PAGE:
Before dawn one day early last year, I tagged along with a garbage truck picking up trash around the southern part of Jerusalem. The crew was Jewish and Arab, and so was the trash. (“Everyone eats the same potatoes,” one of the crew chiefs told me.) Spending time on the truck seemed a good way to make a point missed by most observers—that beneath the famous image of a place always on the brink, a kind of cohesion had quietly taken hold.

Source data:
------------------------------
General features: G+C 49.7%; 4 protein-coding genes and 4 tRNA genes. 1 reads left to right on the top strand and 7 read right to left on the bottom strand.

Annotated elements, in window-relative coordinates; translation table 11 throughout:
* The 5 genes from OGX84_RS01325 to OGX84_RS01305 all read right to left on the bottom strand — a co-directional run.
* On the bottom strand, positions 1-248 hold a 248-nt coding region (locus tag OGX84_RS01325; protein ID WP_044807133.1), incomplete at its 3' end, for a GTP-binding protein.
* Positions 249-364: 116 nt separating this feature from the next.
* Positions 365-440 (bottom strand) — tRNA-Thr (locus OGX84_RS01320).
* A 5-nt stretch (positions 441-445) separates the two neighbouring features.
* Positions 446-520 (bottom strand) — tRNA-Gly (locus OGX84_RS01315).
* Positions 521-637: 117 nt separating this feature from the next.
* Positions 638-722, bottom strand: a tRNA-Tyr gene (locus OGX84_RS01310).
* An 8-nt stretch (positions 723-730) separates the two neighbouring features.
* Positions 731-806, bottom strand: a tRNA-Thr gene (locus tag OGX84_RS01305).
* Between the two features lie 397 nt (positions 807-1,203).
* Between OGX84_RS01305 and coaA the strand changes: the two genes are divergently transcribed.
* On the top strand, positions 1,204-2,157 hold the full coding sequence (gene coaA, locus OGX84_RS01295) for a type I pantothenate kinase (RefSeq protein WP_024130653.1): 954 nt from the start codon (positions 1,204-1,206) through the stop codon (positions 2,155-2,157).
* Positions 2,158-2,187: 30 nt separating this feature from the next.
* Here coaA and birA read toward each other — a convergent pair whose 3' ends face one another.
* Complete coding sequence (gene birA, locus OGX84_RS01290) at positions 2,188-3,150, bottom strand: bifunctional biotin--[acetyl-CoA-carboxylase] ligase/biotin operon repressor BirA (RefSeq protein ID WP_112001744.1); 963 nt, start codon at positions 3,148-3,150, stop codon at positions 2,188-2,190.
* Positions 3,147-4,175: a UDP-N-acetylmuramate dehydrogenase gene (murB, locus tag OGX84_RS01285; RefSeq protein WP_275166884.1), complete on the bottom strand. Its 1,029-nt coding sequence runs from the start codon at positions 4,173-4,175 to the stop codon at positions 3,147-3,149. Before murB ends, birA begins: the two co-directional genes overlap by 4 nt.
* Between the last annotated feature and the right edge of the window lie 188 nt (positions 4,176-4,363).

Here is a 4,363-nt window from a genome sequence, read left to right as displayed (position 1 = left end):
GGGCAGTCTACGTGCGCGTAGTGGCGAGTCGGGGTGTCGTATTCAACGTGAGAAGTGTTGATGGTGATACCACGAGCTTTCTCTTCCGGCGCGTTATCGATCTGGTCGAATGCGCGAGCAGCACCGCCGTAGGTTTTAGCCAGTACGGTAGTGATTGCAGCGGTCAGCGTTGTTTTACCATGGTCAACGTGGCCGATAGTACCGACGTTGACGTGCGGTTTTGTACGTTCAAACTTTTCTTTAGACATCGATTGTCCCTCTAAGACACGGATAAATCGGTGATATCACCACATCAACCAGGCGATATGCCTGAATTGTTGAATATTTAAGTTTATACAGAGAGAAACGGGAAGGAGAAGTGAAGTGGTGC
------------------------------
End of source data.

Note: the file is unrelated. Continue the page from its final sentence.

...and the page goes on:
A few months later came the events of the summer of 2014.
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